While there is no disputing the value and contributions the invention of plastic has made to society, we are swimming in it. Just one look at the Giant Pacific Garbage Patch – which has been estimated to be the size of Texas (some believe it’s as large as Russia) – and we know ‘out of sight, out of mind’ isn’t the solution.  The eastern portion of the garbage patch is located between Hawaii and California while the western section is between Japan and Hawaii. At a 2017 UN Oceans Conference it was estimated that by 2050, just 29 years from now, the oceans might contain more weight in plastics than fish.

The 29 year prediction poses a glimmer of insight into a way forward. 29 years is also the length of time Westchester County residents have been recycling plastics – and in the world of recycling, it’s all about the numbers. The numbers tell the story — from what type of plastic can be recycled to how many dollars a ton of the material will fetch on the open market. And the importance of Westchester County’s positive story about recycling was confirmed when the market crashed in 2018.


How the Global Market is Connected 

Three years ago, China, with its population of 1 billion, decided it didn’t need to import raw materials to feed its booming manufacturing sector, and passed the National Sword policy banning the import of most plastics that weren’t up to more stringent purity standards. This sent shock waves through the global market, as the country took in almost half of the world’s discarded materials.  Other Asian countries (Vietnam, Malaysia and Thailand) followed China’s lead and also instituted bans on imported plastic waste. That left the US to send recycled waste to countries with lax environmental rules and cheap labor:  Cambodia, Bangladesh, Laos, Ghana, Ethiopia, Kenya and Senegal.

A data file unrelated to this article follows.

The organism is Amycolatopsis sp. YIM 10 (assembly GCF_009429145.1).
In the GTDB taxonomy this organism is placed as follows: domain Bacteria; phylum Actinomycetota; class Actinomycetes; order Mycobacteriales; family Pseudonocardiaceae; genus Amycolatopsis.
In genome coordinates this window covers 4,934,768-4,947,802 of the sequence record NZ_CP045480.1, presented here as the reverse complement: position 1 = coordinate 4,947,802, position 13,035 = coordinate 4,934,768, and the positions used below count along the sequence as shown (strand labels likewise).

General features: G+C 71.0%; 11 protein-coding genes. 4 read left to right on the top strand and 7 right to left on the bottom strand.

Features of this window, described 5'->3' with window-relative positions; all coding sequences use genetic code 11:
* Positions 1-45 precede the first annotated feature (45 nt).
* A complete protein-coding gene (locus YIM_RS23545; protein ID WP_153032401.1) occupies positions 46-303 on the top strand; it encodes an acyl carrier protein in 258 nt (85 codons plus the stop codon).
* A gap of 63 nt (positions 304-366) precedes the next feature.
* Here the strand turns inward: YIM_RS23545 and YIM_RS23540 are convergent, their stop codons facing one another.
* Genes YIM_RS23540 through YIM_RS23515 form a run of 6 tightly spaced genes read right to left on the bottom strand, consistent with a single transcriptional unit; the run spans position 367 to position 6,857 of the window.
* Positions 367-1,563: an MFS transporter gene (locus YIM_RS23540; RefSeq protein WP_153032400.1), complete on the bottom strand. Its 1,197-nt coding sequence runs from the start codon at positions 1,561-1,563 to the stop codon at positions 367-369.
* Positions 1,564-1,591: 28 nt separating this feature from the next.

When the Chinese and other Asian markets for recycled material dried up, it wreaked havoc on the economics of getting rid of recyclables. Westchester County was able to navigate the volatility of the market because it had a reputation for ‘clean’ recyclables, according to Lou Vetrone, Deputy Commissioner of Westchester’s Department of Environmental Facilities.  “The county’s reputation was stellar for having a clean product and when brokers had the pick of the litter, (so to speak) Westchester was able to stay in the market,” even if it meant getting less per ton. The standard measuring unit of recyclables is a 5’x5’x5’ block of plastic that weighs a ton.

 Where do they go? 

When you finish eating yogurt from the plastic container or drink all the orange juice in the carton maybe you rinse and toss them in a separate bin in your kitchen. Most likely you put them in a blue box with the recyclable logo on it (or another garbage can designated just for recyclables) and bring it to the curb on Friday for pick up. Or you put them in a clear plastic bag and expect they’ll be taken.

Recyclables waiting for pick up. This is NOT the best way to put them out for pickup because the plastic bag gets caught in sorting equipment. Think of fork prongs around spaghetti; the plastic gets shredded and gums up machinery.   Photo by Regina Clarkin

Since 2017 Westchester residents have been able to put milk, juice, and soup cartons in with the glass, cans and bottles because the county upgraded its sorting equipment. These are referred to as commingled recyclables. Once they’ve been picked up by Peekskill’s DPW workers they begin the next stage of their journey to a new life that last year put $860,000 into Westchester County’s revenue stream from the marketing of plastics.